Arizona Law may Allow Marijuana in Some Parks

Arizona Republic:  “A loophole in the state’s new medical-marijuana law could open thousands of neighborhood parks, playgrounds, greenbelts and artificial lakes to resident joint smokers, legal experts [the reporter quotes non-lawyer Alan Sobol] say.  The law approved by Arizona voters in November prohibits marijuana smoking “in any public place,” but properties controlled by homeowners associations are considered private property.”

My opinion is this story is much ado about nothing written by a reporter who does not understand the difference between a “public place” and “private property.”  Yes, homeowners associations’ common areas are on private property, but that does not mean that the common areas are not public places.  Certainly the common areas are used by a restricted segment of the population, but nevertheless, the common areas are public places as to the members of the association and their invitees.  An Arizona court could rule in the future that common areas of an HOA are not public places for the purposes of Arizona’s medical marijuana law, but I doubt a court would come to that conclusion.

See “Medical Marijuana in Community Associations – A Smoking Hot Issue.”

By |2011-02-11T19:20:36-07:00February 6th, 2011|Real Estate Issues, Stories & Articles|Comments Off on Arizona Law may Allow Marijuana in Some Parks

Medical Marijuana in Community Associations – A Smoking Hot Issue

My friend Beth Mulcahy is one of the premier homeowner association (HOA) attorneys in Arizona.  What follows is the text of a January 27, 2011, email message she sent to her clients and others in which she discusses issues Arizona’s new medical marijuana law creates for HOAs.

In late 2010, Arizona residents voted via Prop 203 to legalize medical marijuana. This new law will allow qualifying patients with certain debilitating medical conditions (such as cancer, HIV/AIDS, hepatitis C and multiple sclerosis) to receive up to 2 1/2 ounces of marijuana every two weeks from dispensaries or cultivate up to 12 marijuana plants if they live 25 miles or farther from a dispensary. Arizona became the fifteenth (15) state to approve medical marijuana. The approval of Prop 203 was a surprise, having passed by approximately 4,300 votes out of 1.67 million votes cast and being behind by 7,200 votes on Election Day in November, 2010.

The state health department released its first draft of medical-marijuana rules in December, 2010. The rules outline who may qualify for medical marijuana, establish operating criteria for dispensaries and provide strict guidelines for doctors who may recommend marijuana. The state health department must finish drafting the rules by April 13, 2011.The agency will then review applications from people who want to use medical marijuana or operate a dispensary. The program should be fully functioning by summer 2011, when dispensaries have had time to grow the plants.

Our firm has received questions regarding how this law will apply to community associations. At present, it is our firm’s opinion that this is a complicated issue and as association rules conflict with a unit/lot owners’ use of medical marijuana the issue will become more entangled. A major concern is that marijuana is not legal under federal law.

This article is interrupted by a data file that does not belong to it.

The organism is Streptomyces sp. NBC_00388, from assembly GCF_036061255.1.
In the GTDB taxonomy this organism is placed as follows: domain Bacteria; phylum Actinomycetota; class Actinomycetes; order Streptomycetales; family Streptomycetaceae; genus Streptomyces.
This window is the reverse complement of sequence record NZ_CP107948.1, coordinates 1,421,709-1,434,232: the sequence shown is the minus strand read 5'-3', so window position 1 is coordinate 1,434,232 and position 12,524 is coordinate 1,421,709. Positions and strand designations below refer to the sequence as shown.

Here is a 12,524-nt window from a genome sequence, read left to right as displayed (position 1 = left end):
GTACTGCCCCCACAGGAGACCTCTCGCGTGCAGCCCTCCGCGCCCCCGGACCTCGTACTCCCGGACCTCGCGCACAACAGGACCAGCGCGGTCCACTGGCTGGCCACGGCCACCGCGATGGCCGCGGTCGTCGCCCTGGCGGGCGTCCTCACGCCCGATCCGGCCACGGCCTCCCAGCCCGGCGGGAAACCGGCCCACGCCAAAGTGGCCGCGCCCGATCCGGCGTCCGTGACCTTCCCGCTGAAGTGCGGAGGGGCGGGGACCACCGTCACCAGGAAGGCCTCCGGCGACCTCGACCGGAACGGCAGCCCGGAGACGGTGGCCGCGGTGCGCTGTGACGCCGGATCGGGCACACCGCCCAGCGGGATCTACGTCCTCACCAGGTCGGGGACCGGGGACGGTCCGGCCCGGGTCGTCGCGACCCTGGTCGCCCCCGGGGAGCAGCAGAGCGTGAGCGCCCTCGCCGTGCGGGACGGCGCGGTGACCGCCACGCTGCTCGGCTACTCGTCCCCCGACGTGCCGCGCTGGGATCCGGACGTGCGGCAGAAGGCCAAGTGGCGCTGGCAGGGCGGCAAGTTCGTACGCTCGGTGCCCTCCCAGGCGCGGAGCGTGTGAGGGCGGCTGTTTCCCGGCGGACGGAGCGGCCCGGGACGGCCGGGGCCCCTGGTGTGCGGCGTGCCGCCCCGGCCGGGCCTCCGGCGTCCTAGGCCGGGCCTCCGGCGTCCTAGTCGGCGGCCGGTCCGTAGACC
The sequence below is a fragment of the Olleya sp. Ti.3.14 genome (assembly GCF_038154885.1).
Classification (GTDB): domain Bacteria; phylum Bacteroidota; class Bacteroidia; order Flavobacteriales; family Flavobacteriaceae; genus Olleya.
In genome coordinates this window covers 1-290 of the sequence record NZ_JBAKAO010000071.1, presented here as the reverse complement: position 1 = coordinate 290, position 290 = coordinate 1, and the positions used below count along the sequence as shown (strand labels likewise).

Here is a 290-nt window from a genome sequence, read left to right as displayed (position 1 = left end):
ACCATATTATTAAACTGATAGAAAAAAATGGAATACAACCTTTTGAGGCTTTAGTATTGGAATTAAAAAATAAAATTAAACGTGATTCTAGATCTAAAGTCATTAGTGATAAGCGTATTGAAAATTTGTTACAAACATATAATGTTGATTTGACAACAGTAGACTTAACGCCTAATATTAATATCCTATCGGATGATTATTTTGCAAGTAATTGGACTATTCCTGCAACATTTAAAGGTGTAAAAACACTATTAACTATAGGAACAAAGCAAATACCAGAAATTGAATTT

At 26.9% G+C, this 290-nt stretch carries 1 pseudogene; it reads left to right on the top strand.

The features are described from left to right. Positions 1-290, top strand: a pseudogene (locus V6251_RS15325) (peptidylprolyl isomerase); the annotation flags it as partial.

A few questions association boards should consider and discuss:

1. Should association boards allow residents to smoke medical marijuana on association common areas?

It is our firm’s position that association boards can pass rules pursuant to their association documents to prohibit smoking of medical marijuana on association common areas. It is important to note that under Arizona law, an owner would be allowed to smoke medical marijuana within the confines of their unit or lot.

2. Should association boards allow owners to grow medical marijuana on association common areas?

It is our firm’s position that growing of medical marijuana on association common areas can be prohibited by the association so long as rules to that effect are passed by the board.

3. What can the association do if neighbors complain about medical marijuana use by another owner within that owner’s unit?

This is a complicated situation and will need to be evaluated on a case by case basis. Is the medical marijuana use prohibiting the peaceful enjoyment of the use of their unit by the complaining owner?

4. Can a commercial space, in mixed use communities, be used as a medical marijuana dispensary?

Medical marijuana dispensaries may try to rent space in mixed use associations. Will other tenants complain about the type of individuals who patronize them? It is our firm’s opinion that an association would NOT have the right to prohibit the rental of space to medical marijuana dispensaries.

These are all tough questions. As this issue comes to the forefront for associations our firm suggests that boards and managers consult with our firm to discuss options and risks regarding use of medical marijuana within associations.

Articles that appeared in the November and December Arizona Republic were the source for this article.

The author, Beth Mulcahy, is the founder and senior partner of the Mulcahy Law Firm, P.C.  See the firm’s website for more information about the firm.

By |2011-01-27T19:14:24-07:00January 27th, 2011|Legal Issues|Comments Off on Medical Marijuana in Community Associations – A Smoking Hot Issue